Closures -- the one word guaranteed to strike dread into a library worker's -- or patron's -- heart. It doesn't seem like the kind of thing that could happen where you live, does it? After all, the public library is always busy, drawing a great crowd for special programs and children's storytimes, and you should have seen the line as the checkout desk when the new Harry Potter came out! And yet...library closures are insidious things. They sneak in where you least expect them.
Perhaps the budget cuts first make themselves felt in a lack of books -- the latest bestsellers are slow to arrive, some don't arrive at all. Older books wear out and are not replaced. All the magazines seem to be a year or two old -- could the subscriptions have lapsed? Staff cuts may well follow -- when staff members retire or move on they may not be replaced, and full time positions may become part time ones.
When the numbers of staff decrease, can reduced hours be far behind? Many library systems, even major ones, are cutting back on or eliminating weekend and evening hours. The New York, Seattle, and Vancouver public library systems are among the major ones who have reduced their operating hours as a budget-cutting measure.
One method thankfully not adopted by most major library systems (at least not yet) is that of periodic shutdowns -- closing the main branch for a week or two at a time, several times a year, in order to reduce operating expenses. This has happened, however, most notably in Seattle, where the main library experienced several such closures in 2002-2003.
Another, more subtle, method is that of closing libraries for 'repairs and renovations' - renovations that may never happen. Just ask Washington, DC residents living in the Anacostia, Benning, Shaw, and Tenley neighborhoods -- their neighborhood libraries closed their doors on January 1, 2005, supposedly so that newer, better libraries could be constructed -- to date, some 2 1/2 years later, there is no sign of any new construction.
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When it comes to closure horror stories, though, none can top that of Jackson County, Oregon, a library system with some 100,000 cardholders and where close to 1.5 million items are checked out per year. On April 7, 2007, every one of Jackson County's fifteen libraries shut their doors when cuts in federal subsidies led to an 80% drop in library funding. As there is no other source of funding, there is no plan to reopen any of the libraries at this time. For a short while the library system maintained a blog on its website which kept former patrons up to date with efforts to save the library system, (even featuring an open letter from author Gary Paulsen), but in mid-May even the blog had shut down because there was no-one left to moderate. We sincerely hope this is because all of the 100 or so former library staffers have moved on to find new jobs in other library systems, but we fear this may not be the case.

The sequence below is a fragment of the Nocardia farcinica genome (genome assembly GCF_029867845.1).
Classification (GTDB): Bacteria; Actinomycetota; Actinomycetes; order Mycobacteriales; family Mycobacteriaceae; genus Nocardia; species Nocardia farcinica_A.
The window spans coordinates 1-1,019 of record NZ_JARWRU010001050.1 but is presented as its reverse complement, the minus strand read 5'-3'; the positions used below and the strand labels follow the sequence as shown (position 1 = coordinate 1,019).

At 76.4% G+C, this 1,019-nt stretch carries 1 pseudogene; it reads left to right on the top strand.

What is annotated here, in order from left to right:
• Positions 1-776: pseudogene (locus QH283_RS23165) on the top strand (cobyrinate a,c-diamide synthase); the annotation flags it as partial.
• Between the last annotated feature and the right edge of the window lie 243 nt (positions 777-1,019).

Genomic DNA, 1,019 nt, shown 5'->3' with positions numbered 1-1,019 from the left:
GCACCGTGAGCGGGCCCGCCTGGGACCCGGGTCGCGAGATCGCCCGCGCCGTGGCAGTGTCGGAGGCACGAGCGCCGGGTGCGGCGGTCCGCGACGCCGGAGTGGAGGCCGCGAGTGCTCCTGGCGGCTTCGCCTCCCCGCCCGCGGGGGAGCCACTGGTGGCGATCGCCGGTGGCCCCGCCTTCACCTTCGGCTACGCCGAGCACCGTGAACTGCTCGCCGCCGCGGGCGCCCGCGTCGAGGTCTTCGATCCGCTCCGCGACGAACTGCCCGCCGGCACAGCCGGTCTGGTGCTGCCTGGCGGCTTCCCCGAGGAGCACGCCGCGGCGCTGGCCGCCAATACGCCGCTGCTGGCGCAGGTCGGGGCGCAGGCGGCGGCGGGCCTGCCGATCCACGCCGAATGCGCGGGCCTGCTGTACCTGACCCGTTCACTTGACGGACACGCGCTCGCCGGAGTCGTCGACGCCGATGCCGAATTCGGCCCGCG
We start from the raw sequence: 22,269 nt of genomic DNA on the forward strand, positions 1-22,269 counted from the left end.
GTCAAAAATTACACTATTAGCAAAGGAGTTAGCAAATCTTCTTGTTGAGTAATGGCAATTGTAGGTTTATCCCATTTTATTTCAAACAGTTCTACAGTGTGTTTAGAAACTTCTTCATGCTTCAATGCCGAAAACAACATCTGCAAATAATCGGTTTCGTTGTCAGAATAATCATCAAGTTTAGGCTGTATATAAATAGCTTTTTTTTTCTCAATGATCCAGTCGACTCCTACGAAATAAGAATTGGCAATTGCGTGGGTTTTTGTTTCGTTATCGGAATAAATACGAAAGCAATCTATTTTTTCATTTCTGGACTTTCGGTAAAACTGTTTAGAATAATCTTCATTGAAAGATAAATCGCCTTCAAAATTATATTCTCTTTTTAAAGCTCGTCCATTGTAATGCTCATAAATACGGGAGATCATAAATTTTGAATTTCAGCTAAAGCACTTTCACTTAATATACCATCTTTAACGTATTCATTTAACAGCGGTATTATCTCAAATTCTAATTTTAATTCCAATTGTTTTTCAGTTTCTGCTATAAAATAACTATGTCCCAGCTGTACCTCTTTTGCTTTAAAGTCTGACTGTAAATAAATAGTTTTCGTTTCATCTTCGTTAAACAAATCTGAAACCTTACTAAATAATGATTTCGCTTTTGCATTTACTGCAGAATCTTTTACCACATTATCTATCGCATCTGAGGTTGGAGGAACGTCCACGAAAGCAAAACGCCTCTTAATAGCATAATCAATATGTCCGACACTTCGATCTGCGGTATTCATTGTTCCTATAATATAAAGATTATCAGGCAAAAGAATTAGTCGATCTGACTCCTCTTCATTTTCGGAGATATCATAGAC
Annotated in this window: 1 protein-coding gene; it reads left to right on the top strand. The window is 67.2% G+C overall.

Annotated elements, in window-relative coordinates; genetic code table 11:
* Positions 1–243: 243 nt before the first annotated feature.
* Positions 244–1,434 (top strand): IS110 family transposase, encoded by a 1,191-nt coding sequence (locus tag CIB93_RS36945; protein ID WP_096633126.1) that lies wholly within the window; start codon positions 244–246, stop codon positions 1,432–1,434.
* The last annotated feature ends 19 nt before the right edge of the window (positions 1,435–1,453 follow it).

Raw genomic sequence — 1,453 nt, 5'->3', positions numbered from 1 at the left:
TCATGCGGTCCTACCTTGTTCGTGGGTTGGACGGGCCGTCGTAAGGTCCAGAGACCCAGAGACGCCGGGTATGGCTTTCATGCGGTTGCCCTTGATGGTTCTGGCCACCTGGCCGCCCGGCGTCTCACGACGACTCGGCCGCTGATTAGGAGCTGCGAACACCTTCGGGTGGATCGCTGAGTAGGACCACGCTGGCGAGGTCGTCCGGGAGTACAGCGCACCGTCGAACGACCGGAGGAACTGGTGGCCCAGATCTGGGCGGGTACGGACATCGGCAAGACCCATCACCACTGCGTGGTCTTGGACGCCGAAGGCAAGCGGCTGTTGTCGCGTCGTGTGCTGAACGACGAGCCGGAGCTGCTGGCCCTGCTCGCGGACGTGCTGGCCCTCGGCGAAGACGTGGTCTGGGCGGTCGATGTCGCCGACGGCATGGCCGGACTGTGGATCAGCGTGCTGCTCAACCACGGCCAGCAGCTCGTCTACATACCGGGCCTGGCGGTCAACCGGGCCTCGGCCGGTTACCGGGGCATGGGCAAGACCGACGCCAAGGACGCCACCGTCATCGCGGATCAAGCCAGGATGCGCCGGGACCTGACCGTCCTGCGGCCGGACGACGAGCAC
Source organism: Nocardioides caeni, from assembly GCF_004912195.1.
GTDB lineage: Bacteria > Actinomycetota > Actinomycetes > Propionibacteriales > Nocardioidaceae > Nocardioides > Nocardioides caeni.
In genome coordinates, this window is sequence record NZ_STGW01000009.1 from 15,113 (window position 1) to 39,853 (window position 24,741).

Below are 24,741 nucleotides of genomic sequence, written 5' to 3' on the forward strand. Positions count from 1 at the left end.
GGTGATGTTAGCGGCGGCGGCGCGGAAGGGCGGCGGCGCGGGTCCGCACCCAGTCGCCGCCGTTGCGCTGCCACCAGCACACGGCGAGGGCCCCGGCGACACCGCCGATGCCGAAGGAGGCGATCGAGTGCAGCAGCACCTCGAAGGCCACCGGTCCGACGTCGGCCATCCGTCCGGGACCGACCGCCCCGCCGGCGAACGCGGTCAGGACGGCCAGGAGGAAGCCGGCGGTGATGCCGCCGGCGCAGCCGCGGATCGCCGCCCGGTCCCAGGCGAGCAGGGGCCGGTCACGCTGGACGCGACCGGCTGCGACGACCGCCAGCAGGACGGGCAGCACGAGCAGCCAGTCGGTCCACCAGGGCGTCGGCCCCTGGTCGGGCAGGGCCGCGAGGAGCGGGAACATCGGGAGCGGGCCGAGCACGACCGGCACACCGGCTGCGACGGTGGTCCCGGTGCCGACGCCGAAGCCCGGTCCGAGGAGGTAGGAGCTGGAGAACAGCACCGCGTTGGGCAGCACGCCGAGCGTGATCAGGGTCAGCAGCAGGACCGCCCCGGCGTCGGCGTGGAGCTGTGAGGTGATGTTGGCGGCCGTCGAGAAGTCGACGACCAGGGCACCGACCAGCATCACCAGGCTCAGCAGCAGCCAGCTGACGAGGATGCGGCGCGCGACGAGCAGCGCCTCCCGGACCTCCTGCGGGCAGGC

Is there no end in sight? Does every library system run the risk of going the way of Jackson County's? Maybe...but not if the county or local government agencies funding them really do the math. The libraries have been closed down as a cost-cutting measure, true, but it could well prove that the negative economic impact of the closures actually outweighs the savings realized. Merchants in Medford, Oregon, where Jackson County's main branch was located, have been particularly vocal in criticizing the sharp drop in business that the closure of their library has brought about. One coffee shop that had been sharing space with the library may have to close its doors for good -- business has dropped off a steep 73% since the library closed its doors last April. Once word gets out as to how library closures actually hit communities right in the pocketbook, perhaps those communities will work a bit harder at coming up with the necessary funding and/or making budget cutbacks in other areas. (Reduced salaries for county council members, perhaps?)